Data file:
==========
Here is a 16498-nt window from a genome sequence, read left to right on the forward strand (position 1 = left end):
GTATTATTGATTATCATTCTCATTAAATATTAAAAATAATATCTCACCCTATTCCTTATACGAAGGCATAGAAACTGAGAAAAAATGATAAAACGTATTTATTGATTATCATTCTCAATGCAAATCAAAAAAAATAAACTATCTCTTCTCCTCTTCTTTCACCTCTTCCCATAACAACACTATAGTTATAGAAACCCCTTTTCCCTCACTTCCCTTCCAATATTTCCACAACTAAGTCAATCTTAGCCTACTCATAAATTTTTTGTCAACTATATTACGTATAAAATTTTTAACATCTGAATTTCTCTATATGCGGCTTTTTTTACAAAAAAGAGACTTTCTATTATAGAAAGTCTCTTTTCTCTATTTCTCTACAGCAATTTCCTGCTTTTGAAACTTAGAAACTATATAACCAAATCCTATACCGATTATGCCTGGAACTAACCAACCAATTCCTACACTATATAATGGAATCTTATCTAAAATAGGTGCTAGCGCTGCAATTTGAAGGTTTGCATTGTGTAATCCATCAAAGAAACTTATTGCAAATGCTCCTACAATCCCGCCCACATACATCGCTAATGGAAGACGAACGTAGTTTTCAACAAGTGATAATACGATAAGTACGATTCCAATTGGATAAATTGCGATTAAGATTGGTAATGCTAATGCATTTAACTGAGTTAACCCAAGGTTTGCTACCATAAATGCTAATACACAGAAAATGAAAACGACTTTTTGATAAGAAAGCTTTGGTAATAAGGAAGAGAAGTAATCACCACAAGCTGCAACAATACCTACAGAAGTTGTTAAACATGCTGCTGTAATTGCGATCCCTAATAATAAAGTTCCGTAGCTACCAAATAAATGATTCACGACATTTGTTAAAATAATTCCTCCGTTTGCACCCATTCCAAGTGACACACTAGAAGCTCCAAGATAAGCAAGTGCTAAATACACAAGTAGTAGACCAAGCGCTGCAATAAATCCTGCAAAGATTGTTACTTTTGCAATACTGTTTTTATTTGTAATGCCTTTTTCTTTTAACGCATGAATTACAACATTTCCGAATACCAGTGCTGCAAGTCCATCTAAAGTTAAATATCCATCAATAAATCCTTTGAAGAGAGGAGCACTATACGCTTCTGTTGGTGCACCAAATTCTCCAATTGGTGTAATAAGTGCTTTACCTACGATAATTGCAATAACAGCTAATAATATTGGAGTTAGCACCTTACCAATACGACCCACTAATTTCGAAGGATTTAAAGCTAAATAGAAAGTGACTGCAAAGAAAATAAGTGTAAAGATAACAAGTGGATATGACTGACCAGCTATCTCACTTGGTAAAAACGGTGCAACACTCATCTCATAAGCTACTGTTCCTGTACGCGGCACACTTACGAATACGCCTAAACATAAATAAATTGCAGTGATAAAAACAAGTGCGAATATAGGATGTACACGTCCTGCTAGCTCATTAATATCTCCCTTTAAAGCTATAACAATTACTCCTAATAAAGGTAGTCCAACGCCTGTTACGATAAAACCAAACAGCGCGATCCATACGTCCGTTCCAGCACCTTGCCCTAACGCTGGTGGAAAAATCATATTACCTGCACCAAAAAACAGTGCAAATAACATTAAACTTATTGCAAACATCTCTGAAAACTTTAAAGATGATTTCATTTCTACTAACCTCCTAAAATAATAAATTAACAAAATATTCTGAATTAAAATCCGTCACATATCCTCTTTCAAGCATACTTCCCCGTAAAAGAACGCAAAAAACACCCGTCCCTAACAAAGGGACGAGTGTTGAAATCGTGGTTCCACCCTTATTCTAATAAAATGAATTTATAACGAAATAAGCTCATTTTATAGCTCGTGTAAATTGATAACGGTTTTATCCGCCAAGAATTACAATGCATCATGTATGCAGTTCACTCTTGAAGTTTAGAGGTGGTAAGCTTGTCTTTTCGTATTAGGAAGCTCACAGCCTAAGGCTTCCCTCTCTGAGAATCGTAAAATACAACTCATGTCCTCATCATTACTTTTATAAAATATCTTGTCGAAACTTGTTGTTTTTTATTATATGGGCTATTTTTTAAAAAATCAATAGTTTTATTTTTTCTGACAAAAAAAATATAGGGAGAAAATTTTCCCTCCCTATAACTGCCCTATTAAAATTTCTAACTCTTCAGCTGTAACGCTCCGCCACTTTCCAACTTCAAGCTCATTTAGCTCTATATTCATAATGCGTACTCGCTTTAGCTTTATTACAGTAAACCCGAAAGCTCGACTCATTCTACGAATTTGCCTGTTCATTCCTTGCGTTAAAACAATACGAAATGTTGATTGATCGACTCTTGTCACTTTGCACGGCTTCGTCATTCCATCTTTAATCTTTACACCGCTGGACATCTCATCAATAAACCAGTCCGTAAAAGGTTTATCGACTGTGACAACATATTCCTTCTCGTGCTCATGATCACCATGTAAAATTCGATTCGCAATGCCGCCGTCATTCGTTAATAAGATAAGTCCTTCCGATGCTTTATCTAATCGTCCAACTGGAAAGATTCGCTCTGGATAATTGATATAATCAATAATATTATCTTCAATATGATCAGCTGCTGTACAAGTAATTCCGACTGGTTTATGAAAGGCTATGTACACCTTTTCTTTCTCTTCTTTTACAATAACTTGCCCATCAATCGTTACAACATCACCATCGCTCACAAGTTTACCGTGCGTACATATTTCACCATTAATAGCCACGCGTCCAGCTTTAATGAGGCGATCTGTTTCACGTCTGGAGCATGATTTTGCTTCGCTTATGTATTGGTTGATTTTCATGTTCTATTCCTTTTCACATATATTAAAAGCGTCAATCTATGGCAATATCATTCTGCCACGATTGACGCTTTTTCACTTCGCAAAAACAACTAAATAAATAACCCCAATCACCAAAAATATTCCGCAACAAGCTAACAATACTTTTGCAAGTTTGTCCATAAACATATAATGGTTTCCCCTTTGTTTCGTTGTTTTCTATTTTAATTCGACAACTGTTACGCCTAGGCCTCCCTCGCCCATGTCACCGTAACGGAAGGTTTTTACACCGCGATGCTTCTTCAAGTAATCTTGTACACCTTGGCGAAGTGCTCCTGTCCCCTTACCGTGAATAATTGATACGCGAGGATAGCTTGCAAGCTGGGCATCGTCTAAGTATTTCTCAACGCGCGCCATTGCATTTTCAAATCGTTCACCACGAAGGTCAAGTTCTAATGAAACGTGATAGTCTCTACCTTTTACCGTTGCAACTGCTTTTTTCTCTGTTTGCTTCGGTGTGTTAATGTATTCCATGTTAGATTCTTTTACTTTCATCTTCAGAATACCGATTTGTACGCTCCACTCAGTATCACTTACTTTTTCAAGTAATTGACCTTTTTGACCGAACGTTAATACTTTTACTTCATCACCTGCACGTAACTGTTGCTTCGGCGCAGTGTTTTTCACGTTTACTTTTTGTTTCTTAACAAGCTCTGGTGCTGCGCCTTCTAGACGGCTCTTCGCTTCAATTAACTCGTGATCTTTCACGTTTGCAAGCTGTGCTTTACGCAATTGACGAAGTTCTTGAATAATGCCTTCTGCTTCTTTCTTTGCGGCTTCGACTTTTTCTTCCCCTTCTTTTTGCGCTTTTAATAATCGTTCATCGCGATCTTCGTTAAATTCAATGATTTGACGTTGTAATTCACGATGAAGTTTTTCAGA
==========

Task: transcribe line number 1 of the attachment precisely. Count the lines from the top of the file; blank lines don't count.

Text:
Here is a 16498-nt window from a genome sequence, read left to right on the forward strand (position 1 = left end):